People are buying more refills, replacements, pods, bags, and filters than ever. That's because they're buying products that require proprietary refills and parts to work.

Proprietary replacement parts are big business, and we're only about to see more of them as businesses tap into creating product ecosystems that create followup revenue. It's all part of a universal retail shift to a service and subscription economy: buy a product for a good price and low margin, then buy replacement parts at a high margin forever.

Like it or not, almost every household and office has a product that requires a very specific refill in order to work, and this phenomenon is becoming more prevalent.

Companies are increasingly releasing products that create ecosystems that keep consumers subscribing and replacing. Even Apple, the consumer electronics hardware monster of the 21st century, is focusing its future on subscription services through media plays that sit atop its hardware.

Coffee Pods

Consider this: of the top-selling coffee makers at Amazon ($AMZN), the Keurig ($KDP) K575 Single Serve K-Cup Pod Coffee Maker is the fourth most-popular. In order to work, the K575 requires specific K-Cup refills.

Coffee machine pods have become a massive market, with Keurig and Nespresso dominating. In fact, according to Amazon sales-rank data, they've become bigger sellers than coffee itself.

Of the top-10 sellers in the "Coffee Beverages" category at, 9 are K-Cups or Nespresso capsules.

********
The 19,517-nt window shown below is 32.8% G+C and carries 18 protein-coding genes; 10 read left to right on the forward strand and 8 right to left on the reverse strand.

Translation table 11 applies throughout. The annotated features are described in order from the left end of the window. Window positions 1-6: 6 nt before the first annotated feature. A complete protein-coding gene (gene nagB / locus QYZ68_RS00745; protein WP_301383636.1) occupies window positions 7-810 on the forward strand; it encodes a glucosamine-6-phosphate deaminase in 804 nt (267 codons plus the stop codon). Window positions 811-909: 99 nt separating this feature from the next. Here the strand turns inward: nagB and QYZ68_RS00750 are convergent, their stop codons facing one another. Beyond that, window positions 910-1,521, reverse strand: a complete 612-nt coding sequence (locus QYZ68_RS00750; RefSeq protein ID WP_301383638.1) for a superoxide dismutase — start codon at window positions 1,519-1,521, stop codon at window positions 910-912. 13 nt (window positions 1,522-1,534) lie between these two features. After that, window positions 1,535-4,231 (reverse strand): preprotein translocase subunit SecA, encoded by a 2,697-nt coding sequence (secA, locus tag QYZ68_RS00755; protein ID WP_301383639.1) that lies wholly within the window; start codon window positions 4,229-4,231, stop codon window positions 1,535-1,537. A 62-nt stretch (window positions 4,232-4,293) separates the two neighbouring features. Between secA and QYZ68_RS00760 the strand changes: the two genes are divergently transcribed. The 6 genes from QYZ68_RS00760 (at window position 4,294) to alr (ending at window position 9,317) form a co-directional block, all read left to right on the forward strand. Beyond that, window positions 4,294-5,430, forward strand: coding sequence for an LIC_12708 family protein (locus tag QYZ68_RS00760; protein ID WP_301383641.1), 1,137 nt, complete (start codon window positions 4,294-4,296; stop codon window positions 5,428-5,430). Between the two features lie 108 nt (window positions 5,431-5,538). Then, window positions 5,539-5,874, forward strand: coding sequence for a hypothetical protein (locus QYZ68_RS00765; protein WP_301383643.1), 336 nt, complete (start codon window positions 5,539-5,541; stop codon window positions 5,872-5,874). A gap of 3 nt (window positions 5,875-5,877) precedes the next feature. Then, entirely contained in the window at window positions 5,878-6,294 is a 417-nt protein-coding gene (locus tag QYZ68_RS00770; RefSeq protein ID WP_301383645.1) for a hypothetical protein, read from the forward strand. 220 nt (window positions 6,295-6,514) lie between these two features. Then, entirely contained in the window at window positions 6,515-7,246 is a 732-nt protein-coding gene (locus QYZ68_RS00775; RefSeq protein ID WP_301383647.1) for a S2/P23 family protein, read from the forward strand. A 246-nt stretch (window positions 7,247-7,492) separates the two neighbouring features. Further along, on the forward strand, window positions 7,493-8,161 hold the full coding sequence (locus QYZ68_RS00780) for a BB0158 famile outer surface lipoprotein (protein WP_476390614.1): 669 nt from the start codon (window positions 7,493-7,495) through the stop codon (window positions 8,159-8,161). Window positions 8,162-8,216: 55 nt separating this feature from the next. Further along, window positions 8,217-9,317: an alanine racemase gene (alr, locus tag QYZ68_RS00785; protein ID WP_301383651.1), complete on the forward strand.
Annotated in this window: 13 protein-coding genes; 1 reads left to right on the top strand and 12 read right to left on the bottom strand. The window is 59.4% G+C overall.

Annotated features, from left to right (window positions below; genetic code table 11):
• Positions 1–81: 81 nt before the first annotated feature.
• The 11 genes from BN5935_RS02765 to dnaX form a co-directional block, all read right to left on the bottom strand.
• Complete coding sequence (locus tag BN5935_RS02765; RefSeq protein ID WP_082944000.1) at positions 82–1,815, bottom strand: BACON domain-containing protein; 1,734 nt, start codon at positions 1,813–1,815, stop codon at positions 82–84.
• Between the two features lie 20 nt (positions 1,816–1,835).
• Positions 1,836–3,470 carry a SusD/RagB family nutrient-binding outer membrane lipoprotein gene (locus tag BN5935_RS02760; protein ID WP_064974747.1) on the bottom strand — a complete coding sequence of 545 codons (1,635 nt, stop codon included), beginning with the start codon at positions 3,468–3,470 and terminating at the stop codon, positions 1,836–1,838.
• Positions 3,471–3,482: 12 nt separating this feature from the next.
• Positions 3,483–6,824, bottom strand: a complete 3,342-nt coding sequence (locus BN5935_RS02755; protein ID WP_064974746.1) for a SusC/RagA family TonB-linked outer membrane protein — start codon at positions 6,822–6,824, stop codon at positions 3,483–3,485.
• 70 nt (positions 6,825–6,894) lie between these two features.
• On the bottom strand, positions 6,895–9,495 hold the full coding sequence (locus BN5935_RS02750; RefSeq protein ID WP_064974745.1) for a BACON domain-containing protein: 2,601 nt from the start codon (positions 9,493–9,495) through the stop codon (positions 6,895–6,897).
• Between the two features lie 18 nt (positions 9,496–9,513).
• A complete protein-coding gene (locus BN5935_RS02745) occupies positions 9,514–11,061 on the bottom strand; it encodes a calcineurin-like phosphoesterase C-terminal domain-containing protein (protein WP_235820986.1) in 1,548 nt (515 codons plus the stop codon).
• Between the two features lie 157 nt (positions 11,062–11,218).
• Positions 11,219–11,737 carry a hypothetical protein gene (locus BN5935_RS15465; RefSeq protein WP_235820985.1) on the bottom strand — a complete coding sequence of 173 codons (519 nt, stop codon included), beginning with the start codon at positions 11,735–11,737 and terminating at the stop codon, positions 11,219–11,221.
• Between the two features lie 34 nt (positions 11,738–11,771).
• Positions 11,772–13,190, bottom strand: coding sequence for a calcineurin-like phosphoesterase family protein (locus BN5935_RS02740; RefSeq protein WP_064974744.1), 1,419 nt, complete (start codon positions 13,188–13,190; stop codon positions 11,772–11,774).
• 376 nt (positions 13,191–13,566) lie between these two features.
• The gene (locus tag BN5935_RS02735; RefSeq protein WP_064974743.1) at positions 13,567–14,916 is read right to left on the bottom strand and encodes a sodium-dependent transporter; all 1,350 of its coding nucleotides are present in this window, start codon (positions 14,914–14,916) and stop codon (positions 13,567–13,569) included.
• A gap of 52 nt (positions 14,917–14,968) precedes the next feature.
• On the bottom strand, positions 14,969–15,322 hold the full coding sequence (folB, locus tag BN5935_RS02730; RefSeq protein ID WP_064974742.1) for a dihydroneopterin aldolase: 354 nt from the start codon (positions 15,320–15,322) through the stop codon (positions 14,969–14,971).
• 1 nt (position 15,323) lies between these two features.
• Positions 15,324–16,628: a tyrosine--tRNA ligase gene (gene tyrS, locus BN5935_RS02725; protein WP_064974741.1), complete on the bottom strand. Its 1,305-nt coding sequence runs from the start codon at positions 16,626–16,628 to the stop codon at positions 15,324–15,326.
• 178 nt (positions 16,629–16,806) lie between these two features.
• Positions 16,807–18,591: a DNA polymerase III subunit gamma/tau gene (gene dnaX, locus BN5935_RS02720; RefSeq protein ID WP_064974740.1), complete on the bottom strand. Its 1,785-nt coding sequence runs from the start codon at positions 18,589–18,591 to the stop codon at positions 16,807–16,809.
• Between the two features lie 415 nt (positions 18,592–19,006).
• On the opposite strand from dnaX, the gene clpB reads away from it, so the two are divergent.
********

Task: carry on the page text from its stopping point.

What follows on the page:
Proprietary Cleaning

While coffee pods are a somewhat more obvious best-seller — people go through a lot of coffee — Keurig sells branded cleaning products that have graced Amazon's best-seller ranks for hundreds of days. Its Keurig Descaling Solution, for instance, has an average sales rank of 41, having ranked in the top-100 for all Home & Kitchen products for 384 days.

Water Filters

Brita was launched in the 1960s. It began simple enough: as a way for consumers to clean their water. But it wasn't until the company created the "ion exchange resin" replaceable filter that the company found a massive new market: selling proprietary replacement parts.

At Amazon, Brita replacement water filters are also massive sellers. The "Brita Standard Replacement Water Filter for Pitchers, 3 Count", averages a sales rank of just 1.5 in the entire Kitchen & Dining category.

Printer Ink & Toner

Printers remain big business for companies like HP ($HPQ), Epson ($TYO:6724), and Canon ($CAJ). But those companies aren't making their money on the printers themselves. Rather, they're selling millions of ink cartridges and laser toner. In fact, of the most-common sellers (those that ranked most often) in Amazon's Office Products category for printer-related items, 9 are inkjet cartridges and laser toner.